This directory contains an experiment consisting in applying mygcc
to retrieve over 100 already reported bugs in Linux v2.4.1.
These bugs were originally detected using a much more complex, never distributed, C checker called MC, that later evolved as a commercial product. The list of bugs detected by MC is available as an on-line bug database.
To validate mygcc, we chose three checkers used by MC (called NULL, FREE, and BLOCK), rewrote them as constrained reachability properties, and checked 89 among the concerned C files.
The short story is that mygcc found all the bugs
except only 4, introduced only 2 false positives (= false errors),
and found 4 new, unknown bugs. This demonstrates that simple
reachability properties are sufficient to detect many useful
You may browse the results, and compare them with MC's database. The results contain one *.check file for each C file that was checked, containing all mygcc messages. Every user-check message contains the name of the C file, the name of the function that failed a user check, and the buggy statement.
Note: As mygcc works on a simplified AST internal to gcc called Gimple, the buggy statement may look different from the source statement, because complex sub-expressions have been replaced by temporary variables. We are working on printing the buggy statement in its original source form.
The contents of the directory is as follows:
All the checks are contained in a single file: mc.crc.
The checks are driven by the Makefile.
There are two simple Awk scripts performing simple pre-processing of the C files: chfun.awk and protect-multiline-strings.awk. These scripts are used by the Makefile, you do not have to call them directly.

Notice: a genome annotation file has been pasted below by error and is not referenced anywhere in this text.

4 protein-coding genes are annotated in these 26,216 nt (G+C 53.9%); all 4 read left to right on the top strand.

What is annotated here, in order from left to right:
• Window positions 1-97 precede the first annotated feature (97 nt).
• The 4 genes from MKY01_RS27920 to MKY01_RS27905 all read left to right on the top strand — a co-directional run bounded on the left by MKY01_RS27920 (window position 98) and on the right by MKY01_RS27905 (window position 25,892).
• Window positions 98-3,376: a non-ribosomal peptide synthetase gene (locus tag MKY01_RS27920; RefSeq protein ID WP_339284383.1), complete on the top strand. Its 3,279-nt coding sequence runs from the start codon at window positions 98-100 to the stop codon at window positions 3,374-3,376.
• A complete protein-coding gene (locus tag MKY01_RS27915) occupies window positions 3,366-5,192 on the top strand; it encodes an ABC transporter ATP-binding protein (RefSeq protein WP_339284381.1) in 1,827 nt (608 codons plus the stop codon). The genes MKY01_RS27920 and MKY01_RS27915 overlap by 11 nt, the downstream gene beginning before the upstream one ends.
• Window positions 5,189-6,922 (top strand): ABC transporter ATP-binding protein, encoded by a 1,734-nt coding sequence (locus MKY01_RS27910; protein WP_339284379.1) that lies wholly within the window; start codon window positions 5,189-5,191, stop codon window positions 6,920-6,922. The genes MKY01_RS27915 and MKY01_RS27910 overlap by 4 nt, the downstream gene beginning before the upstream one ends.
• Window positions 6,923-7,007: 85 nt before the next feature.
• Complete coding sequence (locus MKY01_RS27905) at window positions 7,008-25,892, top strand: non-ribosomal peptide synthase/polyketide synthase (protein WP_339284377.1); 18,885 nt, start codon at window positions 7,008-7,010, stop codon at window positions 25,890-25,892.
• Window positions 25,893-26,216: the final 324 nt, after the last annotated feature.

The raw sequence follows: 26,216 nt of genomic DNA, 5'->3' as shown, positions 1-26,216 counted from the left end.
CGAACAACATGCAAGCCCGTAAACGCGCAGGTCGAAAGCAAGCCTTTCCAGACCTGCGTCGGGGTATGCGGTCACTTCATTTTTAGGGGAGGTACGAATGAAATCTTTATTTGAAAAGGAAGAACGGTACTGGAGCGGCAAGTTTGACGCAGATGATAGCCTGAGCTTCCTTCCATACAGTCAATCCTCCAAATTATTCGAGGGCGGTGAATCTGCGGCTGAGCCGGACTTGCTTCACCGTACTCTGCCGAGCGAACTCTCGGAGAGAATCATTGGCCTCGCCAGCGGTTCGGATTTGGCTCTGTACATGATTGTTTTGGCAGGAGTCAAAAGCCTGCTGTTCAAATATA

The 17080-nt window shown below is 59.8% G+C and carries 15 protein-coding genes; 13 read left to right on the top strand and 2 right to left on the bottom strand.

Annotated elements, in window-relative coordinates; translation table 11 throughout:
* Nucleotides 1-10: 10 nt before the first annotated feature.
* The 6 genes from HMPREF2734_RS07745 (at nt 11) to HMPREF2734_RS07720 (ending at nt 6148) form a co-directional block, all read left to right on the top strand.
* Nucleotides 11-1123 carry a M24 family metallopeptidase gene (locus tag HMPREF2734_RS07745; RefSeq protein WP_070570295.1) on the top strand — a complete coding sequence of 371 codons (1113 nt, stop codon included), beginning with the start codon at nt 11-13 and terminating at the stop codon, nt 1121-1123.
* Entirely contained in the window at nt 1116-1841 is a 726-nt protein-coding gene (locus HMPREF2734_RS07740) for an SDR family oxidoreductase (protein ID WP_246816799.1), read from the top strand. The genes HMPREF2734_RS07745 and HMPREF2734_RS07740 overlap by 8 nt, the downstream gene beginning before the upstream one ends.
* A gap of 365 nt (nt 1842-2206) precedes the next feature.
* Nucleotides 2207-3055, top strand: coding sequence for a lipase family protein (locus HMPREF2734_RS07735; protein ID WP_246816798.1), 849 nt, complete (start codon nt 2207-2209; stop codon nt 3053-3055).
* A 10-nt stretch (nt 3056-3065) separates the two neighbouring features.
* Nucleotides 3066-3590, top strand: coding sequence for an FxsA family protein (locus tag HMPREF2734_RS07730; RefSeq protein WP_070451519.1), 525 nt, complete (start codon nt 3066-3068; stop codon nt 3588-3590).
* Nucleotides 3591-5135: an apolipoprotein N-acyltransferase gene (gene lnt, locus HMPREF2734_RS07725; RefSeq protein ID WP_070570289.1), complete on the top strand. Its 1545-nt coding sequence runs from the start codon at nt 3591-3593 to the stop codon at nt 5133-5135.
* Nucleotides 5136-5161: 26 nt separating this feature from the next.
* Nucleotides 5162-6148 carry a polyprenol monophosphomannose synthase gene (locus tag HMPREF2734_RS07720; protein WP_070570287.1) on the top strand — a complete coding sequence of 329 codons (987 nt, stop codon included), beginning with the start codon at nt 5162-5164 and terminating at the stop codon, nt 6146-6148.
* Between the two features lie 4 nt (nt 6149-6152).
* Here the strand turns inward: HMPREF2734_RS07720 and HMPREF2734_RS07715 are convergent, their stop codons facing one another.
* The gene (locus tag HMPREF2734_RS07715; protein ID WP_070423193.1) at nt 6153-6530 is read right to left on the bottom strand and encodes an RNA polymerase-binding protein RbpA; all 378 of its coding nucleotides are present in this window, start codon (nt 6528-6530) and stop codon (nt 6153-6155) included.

The ref/ directory contains the results.
To run the tests yourself, you need a Linux/x86 machine. Perform the following steps:
download Linux v2.4.1 sources, from an appropriate site and uncompress them on your site in directory $LINUX of your choice
version 0.1.0 and uncompress it on your site in directory $MYGCC
of your choice
Note: do not try to reproduce the examples with a more recent version of mygcc, because kernel v2.4.1 does not compile with any recent gcc version.
customize the first two definitions in $MYGCC/ex/linux/2.4.1/Makefile to point to $LINUX and $MYGCC respectively
Running the tests will create, for each C file called "f.c", the following files:
f.i: the C file after cpp
f.i.c: the f.i file after our simple pre-processing using the two Awk scripts
f.i.c.t09.gimple: the simplified AST form on which checks are performed
f.i.c.check: the log of running mygcc on f.i.c
f.i.o: the compiled object file (recall that mygcc is an extensible gcc version, so it generates object code as usual)
After that, you might want to compare your results with the
reference results in ref/.
Finally, you might want to erase all the produced files using "make clean".